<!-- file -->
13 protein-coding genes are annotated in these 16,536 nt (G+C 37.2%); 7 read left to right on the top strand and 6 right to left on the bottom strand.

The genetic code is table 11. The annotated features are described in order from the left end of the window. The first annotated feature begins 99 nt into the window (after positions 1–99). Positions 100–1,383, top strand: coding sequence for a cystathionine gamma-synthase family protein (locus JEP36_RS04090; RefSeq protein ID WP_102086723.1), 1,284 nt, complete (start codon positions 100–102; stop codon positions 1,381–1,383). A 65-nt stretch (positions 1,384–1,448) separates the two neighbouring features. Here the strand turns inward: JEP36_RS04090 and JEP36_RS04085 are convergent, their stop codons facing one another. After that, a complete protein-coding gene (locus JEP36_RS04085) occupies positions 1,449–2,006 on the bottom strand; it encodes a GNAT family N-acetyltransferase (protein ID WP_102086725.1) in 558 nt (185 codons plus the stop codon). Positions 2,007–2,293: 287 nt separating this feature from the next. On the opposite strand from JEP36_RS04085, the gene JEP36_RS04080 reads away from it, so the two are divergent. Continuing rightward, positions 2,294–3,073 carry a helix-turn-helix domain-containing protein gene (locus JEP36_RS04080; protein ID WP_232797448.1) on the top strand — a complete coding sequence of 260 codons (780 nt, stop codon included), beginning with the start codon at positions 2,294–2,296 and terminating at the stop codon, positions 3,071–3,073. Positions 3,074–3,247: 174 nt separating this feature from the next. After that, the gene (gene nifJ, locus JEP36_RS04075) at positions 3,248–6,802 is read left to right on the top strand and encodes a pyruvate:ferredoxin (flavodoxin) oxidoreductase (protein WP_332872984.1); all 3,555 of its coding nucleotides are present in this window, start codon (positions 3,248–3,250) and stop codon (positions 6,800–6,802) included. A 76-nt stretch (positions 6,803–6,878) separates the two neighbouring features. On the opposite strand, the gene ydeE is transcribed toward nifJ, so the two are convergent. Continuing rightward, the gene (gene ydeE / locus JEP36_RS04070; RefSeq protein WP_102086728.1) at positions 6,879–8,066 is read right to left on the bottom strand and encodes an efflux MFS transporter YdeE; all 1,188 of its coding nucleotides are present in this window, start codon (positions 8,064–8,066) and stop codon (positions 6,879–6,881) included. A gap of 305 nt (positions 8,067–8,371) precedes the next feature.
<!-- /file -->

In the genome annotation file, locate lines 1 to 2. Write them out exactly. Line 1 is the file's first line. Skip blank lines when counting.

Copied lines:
13 protein-coding genes are annotated in these 16,536 nt (G+C 37.2%); 7 read left to right on the top strand and 6 right to left on the bottom strand.

The genetic code is table 11. The annotated features are described in order from the left end of the window. The first annotated feature begins 99 nt into the window (after positions 1–99). Positions 100–1,383, top strand: coding sequence for a cystathionine gamma-synthase family protein (locus JEP36_RS04090; RefSeq protein ID WP_102086723.1), 1,284 nt, complete (start codon positions 100–102; stop codon positions 1,381–1,383). A 65-nt stretch (positions 1,384–1,448) separates the two neighbouring features. Here the strand turns inward: JEP36_RS04090 and JEP36_RS04085 are convergent, their stop codons facing one another. After that, a complete protein-coding gene (locus JEP36_RS04085) occupies positions 1,449–2,006 on the bottom strand; it encodes a GNAT family N-acetyltransferase (protein ID WP_102086725.1) in 558 nt (185 codons plus the stop codon). Positions 2,007–2,293: 287 nt separating this feature from the next. On the opposite strand from JEP36_RS04085, the gene JEP36_RS04080 reads away from it, so the two are divergent. Continuing rightward, positions 2,294–3,073 carry a helix-turn-helix domain-containing protein gene (locus JEP36_RS04080; protein ID WP_232797448.1) on the top strand — a complete coding sequence of 260 codons (780 nt, stop codon included), beginning with the start codon at positions 2,294–2,296 and terminating at the stop codon, positions 3,071–3,073. Positions 3,074–3,247: 174 nt separating this feature from the next. After that, the gene (gene nifJ, locus JEP36_RS04075) at positions 3,248–6,802 is read left to right on the top strand and encodes a pyruvate:ferredoxin (flavodoxin) oxidoreductase (protein WP_332872984.1); all 3,555 of its coding nucleotides are present in this window, start codon (positions 3,248–3,250) and stop codon (positions 6,800–6,802) included. A 76-nt stretch (positions 6,803–6,878) separates the two neighbouring features. On the opposite strand, the gene ydeE is transcribed toward nifJ, so the two are convergent. Continuing rightward, the gene (gene ydeE / locus JEP36_RS04070; RefSeq protein WP_102086728.1) at positions 6,879–8,066 is read right to left on the bottom strand and encodes an efflux MFS transporter YdeE; all 1,188 of its coding nucleotides are present in this window, start codon (positions 8,064–8,066) and stop codon (positions 6,879–6,881) included. A gap of 305 nt (positions 8,067–8,371) precedes the next feature.